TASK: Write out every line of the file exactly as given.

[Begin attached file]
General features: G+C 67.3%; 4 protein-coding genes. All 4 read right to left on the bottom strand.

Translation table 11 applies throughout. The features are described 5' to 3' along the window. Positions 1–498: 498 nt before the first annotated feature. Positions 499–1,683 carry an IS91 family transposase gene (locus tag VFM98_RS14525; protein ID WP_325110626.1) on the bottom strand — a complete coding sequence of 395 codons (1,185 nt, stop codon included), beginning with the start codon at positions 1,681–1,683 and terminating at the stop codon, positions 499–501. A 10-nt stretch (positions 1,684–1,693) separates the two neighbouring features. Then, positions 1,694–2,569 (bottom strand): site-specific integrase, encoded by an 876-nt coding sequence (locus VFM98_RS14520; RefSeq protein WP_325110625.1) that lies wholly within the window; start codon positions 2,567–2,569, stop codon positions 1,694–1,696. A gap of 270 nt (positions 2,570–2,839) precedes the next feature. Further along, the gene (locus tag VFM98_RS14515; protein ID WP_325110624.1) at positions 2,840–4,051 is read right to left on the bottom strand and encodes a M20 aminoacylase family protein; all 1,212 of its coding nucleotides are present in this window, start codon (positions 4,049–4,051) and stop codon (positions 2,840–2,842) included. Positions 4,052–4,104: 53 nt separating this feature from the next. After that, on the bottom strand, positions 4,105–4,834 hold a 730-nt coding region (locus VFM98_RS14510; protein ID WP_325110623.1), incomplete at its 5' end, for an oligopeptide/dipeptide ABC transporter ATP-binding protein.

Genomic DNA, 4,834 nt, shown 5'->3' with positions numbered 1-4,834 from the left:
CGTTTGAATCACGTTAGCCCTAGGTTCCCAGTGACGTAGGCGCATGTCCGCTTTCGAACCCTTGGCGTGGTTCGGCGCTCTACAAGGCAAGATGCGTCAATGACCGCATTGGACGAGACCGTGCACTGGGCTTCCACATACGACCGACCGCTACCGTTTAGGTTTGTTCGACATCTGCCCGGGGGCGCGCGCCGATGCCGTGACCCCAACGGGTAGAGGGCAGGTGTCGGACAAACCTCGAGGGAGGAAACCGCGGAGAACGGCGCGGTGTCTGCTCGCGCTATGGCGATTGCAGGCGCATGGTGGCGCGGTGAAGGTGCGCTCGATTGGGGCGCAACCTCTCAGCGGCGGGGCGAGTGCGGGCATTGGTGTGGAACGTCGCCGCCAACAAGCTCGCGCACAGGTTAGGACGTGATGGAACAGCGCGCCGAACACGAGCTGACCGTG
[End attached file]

General features: G+C 67.3%; 4 protein-coding genes. All 4 read right to left on the bottom strand.

Translation table 11 applies throughout. The features are described 5' to 3' along the window. Positions 1–498: 498 nt before the first annotated feature. Positions 499–1,683 carry an IS91 family transposase gene (locus tag VFM98_RS14525; protein ID WP_325110626.1) on the bottom strand — a complete coding sequence of 395 codons (1,185 nt, stop codon included), beginning with the start codon at positions 1,681–1,683 and terminating at the stop codon, positions 499–501. A 10-nt stretch (positions 1,684–1,693) separates the two neighbouring features. Then, positions 1,694–2,569 (bottom strand): site-specific integrase, encoded by an 876-nt coding sequence (locus VFM98_RS14520; RefSeq protein WP_325110625.1) that lies wholly within the window; start codon positions 2,567–2,569, stop codon positions 1,694–1,696. A gap of 270 nt (positions 2,570–2,839) precedes the next feature. Further along, the gene (locus tag VFM98_RS14515; protein ID WP_325110624.1) at positions 2,840–4,051 is read right to left on the bottom strand and encodes a M20 aminoacylase family protein; all 1,212 of its coding nucleotides are present in this window, start codon (positions 4,049–4,051) and stop codon (positions 2,840–2,842) included. Positions 4,052–4,104: 53 nt separating this feature from the next. After that, on the bottom strand, positions 4,105–4,834 hold a 730-nt coding region (locus VFM98_RS14510; protein ID WP_325110623.1), incomplete at its 5' end, for an oligopeptide/dipeptide ABC transporter ATP-binding protein.

Genomic DNA, 4,834 nt, shown 5'->3' with positions numbered 1-4,834 from the left:
CGTTTGAATCACGTTAGCCCTAGGTTCCCAGTGACGTAGGCGCATGTCCGCTTTCGAACCCTTGGCGTGGTTCGGCGCTCTACAAGGCAAGATGCGTCAATGACCGCATTGGACGAGACCGTGCACTGGGCTTCCACATACGACCGACCGCTACCGTTTAGGTTTGTTCGACATCTGCCCGGGGGCGCGCGCCGATGCCGTGACCCCAACGGGTAGAGGGCAGGTGTCGGACAAACCTCGAGGGAGGAAACCGCGGAGAACGGCGCGGTGTCTGCTCGCGCTATGGCGATTGCAGGCGCATGGTGGCGCGGTGAAGGTGCGCTCGATTGGGGCGCAACCTCTCAGCGGCGGGGCGAGTGCGGGCATTGGTGTGGAACGTCGCCGCCAACAAGCTCGCGCACAGGTTAGGACGTGATGGAACAGCGCGCCGAACACGAGCTGACCGTG